Managing Your Taxes and Benefits as a Locum Tenens Physician
Assignments for locum tenens physicians are often set up as independent contractor arrangements. For several reasons, the independent contractor relationship is better for the physician and for the facilities that employ them.
Locum tenens physicians must manage their own taxes and benefits, but for most, it’s well worthwhile.
An independent contractor realizes a personal gain as a result of his or her work, and may work for more than one provider at the same time. For these reasons, it makes the most sense for locum tenens physicians to work as independent contractors. Consequently, they must handle for themselves what the HR department would handle in a traditional employee-employer relationship.
Coping with Taxes as an Independent Contractor
When you work locum tenens, you are responsible for paying your own taxes rather than having them automatically deducted from your paychecks. Because of this, your paycheck may appear larger than it would if you were employed by the facility. You can’t neglect paying taxes, or you could find yourself in trouble with the Internal Revenue Service (IRS).
As an independent contractor, you can take many deductions that you couldn’t if you were a traditional employee. At the same time, you are expected to predict your yearly income and pay taxes on part of that estimated amount every quarter. Then, when you file your income taxes in April, you reconcile those quarterly taxes you paid with what your final yearly income indicates you should have paid. It isn’t difficult, but it can be time-consuming, so many independent contractors work with an accountant to estimate and reconcile taxes.
Covering Your Own Insurance Needs
Rather than receiving health and life insurance through your employer as traditional employees do, you must purchase these yourself. For life insurance, your best bet is often to consult with an independent insurance agent, who can take into your account your lifestyle and your dependents and help you determine which life insurance policy makes the most sense for you.
Many locum tenens physicians and other independent contractors purchase health insurance on their state’s healthcare exchange through the Affordable Care Act (ACA). Depending on how much you expect to earn in a year, you may or may not be eligible for tax credits to help you pay your premiums. Your safest bet is to sign up under the ACA during the yearly open enrollment period in November and December, but you may qualify for a special enrollment period at another time in the year depending on your circumstances.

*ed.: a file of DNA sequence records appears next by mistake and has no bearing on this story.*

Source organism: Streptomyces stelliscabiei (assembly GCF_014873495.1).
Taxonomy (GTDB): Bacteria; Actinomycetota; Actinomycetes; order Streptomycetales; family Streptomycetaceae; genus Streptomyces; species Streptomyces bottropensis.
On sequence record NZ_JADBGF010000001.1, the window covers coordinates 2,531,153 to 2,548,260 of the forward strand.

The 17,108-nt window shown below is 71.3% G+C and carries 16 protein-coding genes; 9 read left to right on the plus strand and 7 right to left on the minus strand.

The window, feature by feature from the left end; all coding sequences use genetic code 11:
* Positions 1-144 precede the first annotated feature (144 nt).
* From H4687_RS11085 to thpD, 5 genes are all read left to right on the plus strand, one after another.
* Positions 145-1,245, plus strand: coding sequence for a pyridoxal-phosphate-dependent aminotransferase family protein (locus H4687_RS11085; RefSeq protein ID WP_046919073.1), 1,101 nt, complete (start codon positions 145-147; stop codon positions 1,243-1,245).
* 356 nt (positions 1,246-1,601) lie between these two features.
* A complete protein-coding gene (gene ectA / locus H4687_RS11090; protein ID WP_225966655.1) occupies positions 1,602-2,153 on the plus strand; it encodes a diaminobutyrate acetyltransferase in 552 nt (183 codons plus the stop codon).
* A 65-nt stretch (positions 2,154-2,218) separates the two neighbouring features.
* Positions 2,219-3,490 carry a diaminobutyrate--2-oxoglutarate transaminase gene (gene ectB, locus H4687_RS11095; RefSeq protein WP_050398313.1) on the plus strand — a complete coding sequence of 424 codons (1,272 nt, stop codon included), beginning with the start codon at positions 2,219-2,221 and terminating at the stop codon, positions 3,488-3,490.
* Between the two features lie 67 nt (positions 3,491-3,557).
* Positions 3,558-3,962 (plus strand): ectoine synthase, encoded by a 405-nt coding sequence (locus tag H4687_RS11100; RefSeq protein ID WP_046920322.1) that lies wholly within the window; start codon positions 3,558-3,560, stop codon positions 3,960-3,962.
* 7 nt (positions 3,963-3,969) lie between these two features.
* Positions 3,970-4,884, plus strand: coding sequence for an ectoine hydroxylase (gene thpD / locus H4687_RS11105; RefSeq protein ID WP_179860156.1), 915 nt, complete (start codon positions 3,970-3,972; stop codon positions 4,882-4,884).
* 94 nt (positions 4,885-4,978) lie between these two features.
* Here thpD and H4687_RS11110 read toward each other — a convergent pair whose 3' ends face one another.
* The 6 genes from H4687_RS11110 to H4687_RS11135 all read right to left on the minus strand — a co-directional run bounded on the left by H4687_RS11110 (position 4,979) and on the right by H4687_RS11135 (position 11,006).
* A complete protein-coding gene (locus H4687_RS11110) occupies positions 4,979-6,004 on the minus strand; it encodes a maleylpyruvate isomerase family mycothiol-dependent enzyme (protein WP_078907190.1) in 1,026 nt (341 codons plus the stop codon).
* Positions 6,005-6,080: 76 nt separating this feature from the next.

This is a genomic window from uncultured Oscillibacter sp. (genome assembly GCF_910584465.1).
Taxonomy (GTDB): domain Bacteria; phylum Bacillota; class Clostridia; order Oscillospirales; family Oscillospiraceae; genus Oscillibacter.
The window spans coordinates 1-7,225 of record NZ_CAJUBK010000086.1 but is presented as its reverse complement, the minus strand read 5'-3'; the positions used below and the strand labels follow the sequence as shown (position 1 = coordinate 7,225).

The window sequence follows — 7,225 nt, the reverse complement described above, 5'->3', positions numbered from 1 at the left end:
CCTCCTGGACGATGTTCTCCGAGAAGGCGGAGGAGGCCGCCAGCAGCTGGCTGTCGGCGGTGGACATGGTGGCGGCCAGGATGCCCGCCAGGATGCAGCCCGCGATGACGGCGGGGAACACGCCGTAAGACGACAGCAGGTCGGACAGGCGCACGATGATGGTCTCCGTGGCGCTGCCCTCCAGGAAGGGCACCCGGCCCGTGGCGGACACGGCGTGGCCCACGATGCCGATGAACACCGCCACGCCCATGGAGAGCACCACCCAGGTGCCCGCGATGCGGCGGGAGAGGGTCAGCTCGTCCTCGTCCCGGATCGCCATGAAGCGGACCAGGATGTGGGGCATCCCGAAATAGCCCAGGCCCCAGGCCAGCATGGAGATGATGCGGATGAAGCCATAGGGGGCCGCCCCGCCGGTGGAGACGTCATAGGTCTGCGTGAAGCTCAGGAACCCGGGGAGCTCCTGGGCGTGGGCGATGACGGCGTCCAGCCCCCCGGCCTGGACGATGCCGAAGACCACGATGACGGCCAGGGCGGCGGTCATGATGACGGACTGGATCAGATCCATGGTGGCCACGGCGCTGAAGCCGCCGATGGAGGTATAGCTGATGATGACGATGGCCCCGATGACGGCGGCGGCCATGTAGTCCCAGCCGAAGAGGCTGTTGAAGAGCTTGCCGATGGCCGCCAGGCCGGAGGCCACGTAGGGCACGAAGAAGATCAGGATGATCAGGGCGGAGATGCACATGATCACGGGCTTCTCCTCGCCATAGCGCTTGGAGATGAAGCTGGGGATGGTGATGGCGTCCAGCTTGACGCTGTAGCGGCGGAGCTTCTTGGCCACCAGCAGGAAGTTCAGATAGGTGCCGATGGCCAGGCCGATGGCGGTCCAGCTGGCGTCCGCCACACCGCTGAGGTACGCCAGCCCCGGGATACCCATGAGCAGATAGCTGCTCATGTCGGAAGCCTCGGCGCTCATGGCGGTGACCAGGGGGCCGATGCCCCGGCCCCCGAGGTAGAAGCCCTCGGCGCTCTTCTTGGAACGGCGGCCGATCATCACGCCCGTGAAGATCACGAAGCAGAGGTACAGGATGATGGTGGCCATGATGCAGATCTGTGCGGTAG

Locum tenens physicians who can’t obtain insurance through a spouse can usually qualify for plans under the ACA.
Retirement Planning for the Independent Contractor
Planning for your retirement is every bit as important to the independent contractor as it is to the traditional employee, though it can be easy to set this aspect of self-employment aside for later. Don’t give in to the temptation to put off retirement planning, because it can help your tax situation while it helps ensure you are able to retire comfortably.
Options for retirement investing include the Savings Incentive Match Plan for Employees (SIMPLE) IRA. Other possibilities include the Simplified Employee Pension (SEP) IRA, Solo 401(k), Roth IRA, and traditional IRA.
State Licensing and State Income Taxes
When you take a locum tenens job in a state in which you are not licensed, your locum tenens agency generally helps you with obtaining state licensure and any other credentialing that may be required by a facility you’re assigned to. When you take locum tenens jobs in multiple states over the course of a tax year, generally each of those states gets to tax a proportion of your income. As you may imagine, this can make tax planning and payment of taxes significantly more complicated. Enlisting in the help of a certified accountant with experience serving independent contractors is a wise move to ensure you don’t run afoul of state tax collectors.
Locum tenens physicians can enjoy many intangible benefits that aren’t necessarily available to traditionally employed physicians. For example, locum tenens physicians have greater control over their schedules and work hours, and many have better work-life balance. Along with locum tenens work comes responsibilities such as tax planning, insurance planning, and retirement planning. Deal proactively with all of these from your very first locum tenens assignment and you won’t be overwhelmed when it’s time to pay income taxes in the spring. If you’re interested in the flexibility and other benefits of locum tenens work, we encourage you to schedule a consultation so we can discuss your best options.